Saturday, April 1, 2017

Weekend Music Roundup

The weekend has arrived once again, and with it comes a fresh crop of my ramblings on music I've listened to in past several days. This week's list includes a few new releases that I was anticipating, along with some recent vinyl pick ups from the past. There's a broad range of genres here, from folk, to rock, to jazz, and hip hop. So there's no excuse for everyone not to find at least something you might be interested in checking out. Enjoy.

Winter Sisters - Together not Together: This 2017 album is a collaboration album from Jordaan Mason (one of my favorite song writers) and Sean Rovito (a song writer new to me). While it's very much inline with Jordaan's brand of indie folk, it's definitely more experimental than his records. It's a sound that might turn off some people, I really appreciate the beauty found in the strangeness. "Not Uxorial," "Fix Anything," and "Spider/Spit" are my personal favorites.

Spoon - Hot Thoughts: Without a doubt, this Austin indie band was one of my favorites of the last decade, having recorded two of my favorite records of the '00s with Girls Can Tell and Gimme Fiction. Though I've continued to enjoy their work, I admit I haven't loved their albums since Gimmie Fiction. This is their first record in four years, and it started off a little slow for me. While I liked the first few songs, they were clearly more produced and radio ready than I care for, but then something happened. About halfway through, I started to hear that old school Spoon sound come through and I was hooked. "Tear It Down," "I Ain't the One" and "Shotgun" are real standouts on another quality album by these guys.

Onry Ozzborn - c v p ii d: Keen followers of the Roundup will have noticed my renewed interest in hip hop over the past few weeks and it continues here. The Seattle rapper has been making music two decades and he continues with this semi-concept album about the mythical Cupid. This is abstract, conscious hip hop that reminds me of El-P. It has decent enough beats, and clever enough lyrics, but this one didn't grab me. Perhaps it's because I've been listening to so many recent hip hop records that have blown me away. A solid okay.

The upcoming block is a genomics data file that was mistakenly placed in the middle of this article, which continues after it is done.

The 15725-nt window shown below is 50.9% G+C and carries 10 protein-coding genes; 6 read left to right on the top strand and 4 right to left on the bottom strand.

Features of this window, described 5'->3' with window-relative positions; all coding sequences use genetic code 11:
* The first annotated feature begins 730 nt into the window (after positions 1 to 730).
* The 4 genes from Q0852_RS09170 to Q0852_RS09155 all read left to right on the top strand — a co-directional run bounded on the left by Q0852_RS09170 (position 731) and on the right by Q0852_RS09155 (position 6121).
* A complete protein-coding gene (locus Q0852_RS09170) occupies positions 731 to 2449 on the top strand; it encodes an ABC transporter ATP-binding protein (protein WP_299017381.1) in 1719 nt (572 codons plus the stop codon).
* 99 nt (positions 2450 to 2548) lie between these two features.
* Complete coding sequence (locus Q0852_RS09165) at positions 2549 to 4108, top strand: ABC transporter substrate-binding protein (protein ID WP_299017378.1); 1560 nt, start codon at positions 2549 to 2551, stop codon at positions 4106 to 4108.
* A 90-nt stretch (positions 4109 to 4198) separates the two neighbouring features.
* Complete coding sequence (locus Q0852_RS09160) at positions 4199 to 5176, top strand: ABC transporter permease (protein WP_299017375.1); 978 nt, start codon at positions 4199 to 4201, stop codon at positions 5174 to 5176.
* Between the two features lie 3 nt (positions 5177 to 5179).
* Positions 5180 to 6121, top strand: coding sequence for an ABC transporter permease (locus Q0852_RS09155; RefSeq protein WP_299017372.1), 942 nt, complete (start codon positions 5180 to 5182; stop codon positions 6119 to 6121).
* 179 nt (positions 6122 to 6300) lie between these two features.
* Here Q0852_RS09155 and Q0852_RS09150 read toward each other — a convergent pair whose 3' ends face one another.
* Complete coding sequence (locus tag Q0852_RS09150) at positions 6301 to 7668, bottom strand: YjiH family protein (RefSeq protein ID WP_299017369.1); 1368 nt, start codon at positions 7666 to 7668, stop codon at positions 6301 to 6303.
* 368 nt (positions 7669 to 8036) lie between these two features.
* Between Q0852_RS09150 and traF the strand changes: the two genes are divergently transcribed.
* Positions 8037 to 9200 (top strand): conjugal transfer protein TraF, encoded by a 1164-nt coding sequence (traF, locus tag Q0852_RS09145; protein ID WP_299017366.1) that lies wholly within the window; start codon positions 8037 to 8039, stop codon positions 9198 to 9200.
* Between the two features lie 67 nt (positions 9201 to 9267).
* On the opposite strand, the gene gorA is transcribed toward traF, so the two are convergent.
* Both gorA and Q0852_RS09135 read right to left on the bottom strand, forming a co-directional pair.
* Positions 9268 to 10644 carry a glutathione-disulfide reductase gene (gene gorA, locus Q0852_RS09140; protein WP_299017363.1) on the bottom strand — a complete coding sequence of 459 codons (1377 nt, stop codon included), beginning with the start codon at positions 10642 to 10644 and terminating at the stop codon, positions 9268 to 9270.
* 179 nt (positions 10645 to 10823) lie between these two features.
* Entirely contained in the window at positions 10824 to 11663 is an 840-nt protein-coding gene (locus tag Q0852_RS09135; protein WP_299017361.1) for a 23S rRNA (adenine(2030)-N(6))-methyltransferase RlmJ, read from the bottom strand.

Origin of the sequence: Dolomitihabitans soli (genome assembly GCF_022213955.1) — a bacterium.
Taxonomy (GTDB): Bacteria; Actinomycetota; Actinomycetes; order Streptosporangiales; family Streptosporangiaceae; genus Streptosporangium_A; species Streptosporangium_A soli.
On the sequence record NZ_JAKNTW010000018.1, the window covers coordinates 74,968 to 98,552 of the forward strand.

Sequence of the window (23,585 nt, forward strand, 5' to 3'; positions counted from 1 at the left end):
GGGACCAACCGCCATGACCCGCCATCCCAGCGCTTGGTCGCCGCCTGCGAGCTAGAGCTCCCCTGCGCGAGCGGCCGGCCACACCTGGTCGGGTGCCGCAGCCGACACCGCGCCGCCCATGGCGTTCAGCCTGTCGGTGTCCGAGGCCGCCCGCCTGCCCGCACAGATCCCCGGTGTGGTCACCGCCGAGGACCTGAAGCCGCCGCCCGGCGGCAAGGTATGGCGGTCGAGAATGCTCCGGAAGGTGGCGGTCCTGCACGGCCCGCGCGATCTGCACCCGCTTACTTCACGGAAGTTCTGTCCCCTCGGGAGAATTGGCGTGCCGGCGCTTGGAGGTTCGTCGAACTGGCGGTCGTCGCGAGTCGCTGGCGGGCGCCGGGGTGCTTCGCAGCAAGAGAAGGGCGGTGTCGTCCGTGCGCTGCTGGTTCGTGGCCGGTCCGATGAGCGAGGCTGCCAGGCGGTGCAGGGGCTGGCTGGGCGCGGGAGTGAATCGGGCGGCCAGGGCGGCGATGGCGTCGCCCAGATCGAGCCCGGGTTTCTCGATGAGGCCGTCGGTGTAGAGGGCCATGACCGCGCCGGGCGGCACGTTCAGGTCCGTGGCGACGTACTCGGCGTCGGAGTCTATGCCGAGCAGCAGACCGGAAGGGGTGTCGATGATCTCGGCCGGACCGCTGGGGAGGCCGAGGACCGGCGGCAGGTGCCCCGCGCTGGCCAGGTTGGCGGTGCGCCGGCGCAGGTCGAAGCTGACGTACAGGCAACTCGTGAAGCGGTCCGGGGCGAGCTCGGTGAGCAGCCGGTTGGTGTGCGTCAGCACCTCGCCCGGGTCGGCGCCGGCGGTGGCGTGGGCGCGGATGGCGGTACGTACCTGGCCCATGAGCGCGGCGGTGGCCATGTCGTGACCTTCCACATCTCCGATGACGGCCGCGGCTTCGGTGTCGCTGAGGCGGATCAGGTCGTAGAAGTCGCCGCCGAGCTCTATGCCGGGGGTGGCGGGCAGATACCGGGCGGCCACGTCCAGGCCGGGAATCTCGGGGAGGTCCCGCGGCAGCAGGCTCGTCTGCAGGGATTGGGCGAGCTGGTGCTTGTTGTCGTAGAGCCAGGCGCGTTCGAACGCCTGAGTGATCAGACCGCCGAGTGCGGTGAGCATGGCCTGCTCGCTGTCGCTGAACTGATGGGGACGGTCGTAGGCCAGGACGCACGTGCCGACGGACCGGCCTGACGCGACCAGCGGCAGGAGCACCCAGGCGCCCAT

Charlie Parker - Carlie Parker Volume IV: Recorded four years before his untimely death and released nearly a decade after, this collection of live recordings captures the Bird at his mellow and relaxed best. Jazz is essentially a live genre since it relies on the interplay that happens as the music is performed and this is definitely true for Parker. I recently found this copy for a few dollars and will be on the look-out for other volumes in the series.

Family - A Song for Me: Released in 1970, this is the third album from the UK psych blues rock band. I've been into this band for some years now and still can't figure out why they aren't more popular than they are. I recently picked up three of their albums that were missing from my collection, and decided to listen to this one first as it is chronologically the earliest of the three. This is more blues inspired than some the records that would follow, which moved into prog rock. "Stop for Traffic," "Some Poor Soul," "Wheels" and the outstanding title track are real standouts on this wonderful record.

The White Stripes -Rare A Sides/ Rare B Sides: This collection of rare tracks is one that I've had digitally for years, and has been a long time favorite of mine. This past weekend I came across a 2012 red vinyl release of it and couldn't resist. There are some amazing tracks on here, including covers of Captain Beefheart's "Party of Special Things to Do" and "China Pig." Most die-hard fans will be familiar with a lot of these tracks as they've played many of them live, but casual fans should also check these out. 

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